Amazon Whole Foods Supermarket News

5 Trending Headlines: Marfrig’s purchase of National Beef questioned; PLUS: Amazon keeps the heat on

Brazilian meat packer Marfrig’s purchase of National Beef is being questioned by senators. Amazon is taking over the online grocery sales category. That and more awaits you in this week’s Trending Headlines.

Amazon keeps pressure on food retailers

“There is no question that Amazon is winning the online grocery race. While Walmart (Amazon's top competitor) is actively improving their grocery delivery capabilities, that company only captured 9% of the online grocery market in 2017, half of Amazon's 18% market share,” Nathan Rigby, vice president of sales and marketing at One Click Retail, wrote in the Salt Lake City-based firm’s “Amazon Grocery Q1 2018 Update U.S.” report.

“Amazon is investing in grocery from numerous angles — Whole Foods, Amazon Go, Prime Now, Pantry — and no matter what sticks and what doesn't, every quarter Amazon's share of the online grocery sales channel is getting bigger,” he noted, according to Supermarket News.

Click here to read more.

Senators call for review of Marfrig’s acquisition of National Beef

Senator Chuck Grassley of Iowa, along with Ranking Senate Agriculture Committee Member Debbie Stabenow (D-Mich.) and others are urging the Committee on Foreign Investment to review the proposed purchase of National Beef Packing Company by Brazil's Marfrig Global Foods. The Senators point out that the proposed acquisition follows a 2017 corruption scandal in Brazil's food safety system that revealed unacceptable safety and quality issues with Brazilian beef intended for the American market, which included Marfrig Global, according to the Oklahoma Farm Report. 

Citing the Smithfield acquisition by a Chinese company, and the ChemChina-Syngenta merger, the senators say, "It has become increasingly clear that growing foreign investment in U.S. agriculture requires a thorough review process to safeguard the American food system."

Click here to read more.

BLM using cattle to decrease wildfire risk

There was a time, not too long ago, when the idea of cattle producers and BLM working together was unthinkable. Ranchers and the Bureau of Land Management are teaming up to help prevent another catastrophic fire on the Owyhee Front like the Soda Fire in the summer of 2015. It’s well known the two sides have not always seen eye-to-eye when it comes to grazing on public lands, but this new effort could prove to be beneficial for all, reports KTVB-TV, Boise, Idaho.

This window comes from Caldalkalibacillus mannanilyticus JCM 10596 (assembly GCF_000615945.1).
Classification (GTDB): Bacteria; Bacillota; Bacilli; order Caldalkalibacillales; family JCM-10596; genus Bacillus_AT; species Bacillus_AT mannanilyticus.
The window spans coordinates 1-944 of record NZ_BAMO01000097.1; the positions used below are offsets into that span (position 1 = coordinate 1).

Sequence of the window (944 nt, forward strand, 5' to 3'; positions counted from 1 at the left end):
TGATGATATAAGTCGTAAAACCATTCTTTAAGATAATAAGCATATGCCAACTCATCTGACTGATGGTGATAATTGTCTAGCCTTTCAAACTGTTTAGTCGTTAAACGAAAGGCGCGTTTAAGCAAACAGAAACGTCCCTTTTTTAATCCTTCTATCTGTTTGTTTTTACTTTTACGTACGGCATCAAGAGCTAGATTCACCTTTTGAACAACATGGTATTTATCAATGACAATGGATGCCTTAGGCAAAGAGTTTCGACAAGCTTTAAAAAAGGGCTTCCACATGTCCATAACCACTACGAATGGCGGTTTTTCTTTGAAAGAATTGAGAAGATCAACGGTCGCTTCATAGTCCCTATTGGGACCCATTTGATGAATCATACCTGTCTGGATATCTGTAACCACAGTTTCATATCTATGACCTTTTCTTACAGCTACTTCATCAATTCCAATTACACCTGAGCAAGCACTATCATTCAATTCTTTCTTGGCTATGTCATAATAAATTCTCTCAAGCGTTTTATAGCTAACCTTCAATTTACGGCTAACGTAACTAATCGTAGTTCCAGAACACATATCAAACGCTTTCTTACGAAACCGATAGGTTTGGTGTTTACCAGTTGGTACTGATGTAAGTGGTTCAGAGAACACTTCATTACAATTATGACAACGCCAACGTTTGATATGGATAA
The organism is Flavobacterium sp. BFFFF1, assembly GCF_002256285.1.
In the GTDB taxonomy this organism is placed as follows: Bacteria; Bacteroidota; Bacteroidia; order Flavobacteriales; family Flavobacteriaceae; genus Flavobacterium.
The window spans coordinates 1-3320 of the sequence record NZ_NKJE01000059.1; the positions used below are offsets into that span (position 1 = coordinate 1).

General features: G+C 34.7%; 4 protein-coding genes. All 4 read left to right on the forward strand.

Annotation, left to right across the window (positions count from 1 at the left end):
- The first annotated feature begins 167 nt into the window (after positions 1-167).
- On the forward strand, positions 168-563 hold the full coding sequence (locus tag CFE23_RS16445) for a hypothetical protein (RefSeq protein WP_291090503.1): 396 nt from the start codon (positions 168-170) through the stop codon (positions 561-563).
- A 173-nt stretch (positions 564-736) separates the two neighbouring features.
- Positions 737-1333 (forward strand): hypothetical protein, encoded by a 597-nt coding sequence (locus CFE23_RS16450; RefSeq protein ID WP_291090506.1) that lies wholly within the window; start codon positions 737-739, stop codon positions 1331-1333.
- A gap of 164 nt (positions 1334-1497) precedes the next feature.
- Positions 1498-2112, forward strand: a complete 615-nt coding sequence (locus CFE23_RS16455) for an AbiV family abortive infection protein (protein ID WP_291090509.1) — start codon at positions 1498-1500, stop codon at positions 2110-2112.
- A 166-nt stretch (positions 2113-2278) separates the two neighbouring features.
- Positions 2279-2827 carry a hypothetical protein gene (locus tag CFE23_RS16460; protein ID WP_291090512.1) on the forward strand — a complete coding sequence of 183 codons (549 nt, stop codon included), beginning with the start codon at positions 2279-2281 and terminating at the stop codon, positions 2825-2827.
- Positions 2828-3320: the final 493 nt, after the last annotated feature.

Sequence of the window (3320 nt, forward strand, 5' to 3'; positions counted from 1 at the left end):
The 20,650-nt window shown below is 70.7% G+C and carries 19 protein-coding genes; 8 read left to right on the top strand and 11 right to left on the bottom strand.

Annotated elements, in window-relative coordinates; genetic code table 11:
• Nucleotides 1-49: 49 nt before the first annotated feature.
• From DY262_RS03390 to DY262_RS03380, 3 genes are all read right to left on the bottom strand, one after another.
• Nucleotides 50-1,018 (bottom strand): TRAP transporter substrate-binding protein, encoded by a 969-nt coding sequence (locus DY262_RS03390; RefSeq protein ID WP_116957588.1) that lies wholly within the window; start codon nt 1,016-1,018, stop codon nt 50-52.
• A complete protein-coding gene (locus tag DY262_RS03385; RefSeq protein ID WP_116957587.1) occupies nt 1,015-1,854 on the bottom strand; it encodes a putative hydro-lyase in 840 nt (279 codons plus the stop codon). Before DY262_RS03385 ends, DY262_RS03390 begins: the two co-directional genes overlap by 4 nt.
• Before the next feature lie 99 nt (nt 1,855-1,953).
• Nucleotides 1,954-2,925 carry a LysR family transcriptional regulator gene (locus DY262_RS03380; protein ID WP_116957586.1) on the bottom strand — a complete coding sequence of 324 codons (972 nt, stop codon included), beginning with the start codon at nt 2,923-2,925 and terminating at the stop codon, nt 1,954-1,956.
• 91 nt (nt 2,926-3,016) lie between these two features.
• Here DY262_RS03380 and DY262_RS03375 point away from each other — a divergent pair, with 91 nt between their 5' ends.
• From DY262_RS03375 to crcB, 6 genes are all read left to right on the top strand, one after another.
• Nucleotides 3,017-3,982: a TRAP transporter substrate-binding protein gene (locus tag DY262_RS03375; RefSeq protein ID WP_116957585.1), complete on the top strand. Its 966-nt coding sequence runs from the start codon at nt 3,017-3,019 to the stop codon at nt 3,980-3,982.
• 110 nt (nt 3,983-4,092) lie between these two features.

The Targeted Grazing Project is a three- to five-year experiment taking place in the Soda Fire Burn Scar to see if cattle grazing can be used to provide fuel breaks for firefighters. The goal for cattle to chow down on cheatgrass, a fuel for wildfires. Ranchers participating in the project will be grazing their cattle on more than a 30 mile stretch of land from March to the end of June.

Click here to read more.

Five tips for managing parasites in your herd

Grazing management, proper biosecurity protocols, monitoring parasite loads, and strategic deworming are all tools producers can use to manage for parasites, says John Gilleard, with the University of Calgary’s faculty of veterinary medicine.

He also suggested following the “Five C’s”:

Correct product: Using two separate classes of parasite control products with two different modes of action (i.e. fenbendazole and ivermectin) is most effective.

Correct animal: Different classes of cattle have different parasite challenges. Work with a veterinarian to identify the unique needs of your cows, grass stocker cattle, weaned calves, or feeder cattle.

Click here to read the remaining three C’s of parasite management from Alberta Farm Express.

Beef demand holding strong so far in 2018

"Retail beef prices continue to hold up well relative to pork and poultry prices,” says Derrell Peel, Extension livestock marketing specialist at Oklahoma State University. "The ratio of retail beef price to both pork and broiler continues to hold strong despite growing supplies of beef, pork and poultry.”

"Net meat exports are projected to move just over 12% of total meat production offshore this year and hold per capita domestic meat consumption to 219.4 pounds, retail weight. This level is 1.3 pounds higher than last year and the highest total meat consumption since 2007, but below the record level of 221.9 pounds in 2004. Strong domestic and international meat demand will be critical to minimize the supply pressure on meat prices in 2018."

Click here to read Peel's full analysis.

 

Hide comments

Comments

  • Allowed HTML tags: <em> <strong> <blockquote> <br> <p>

Plain text

  • No HTML tags allowed.
  • Web page addresses and e-mail addresses turn into links automatically.
  • Lines and paragraphs break automatically.
Publish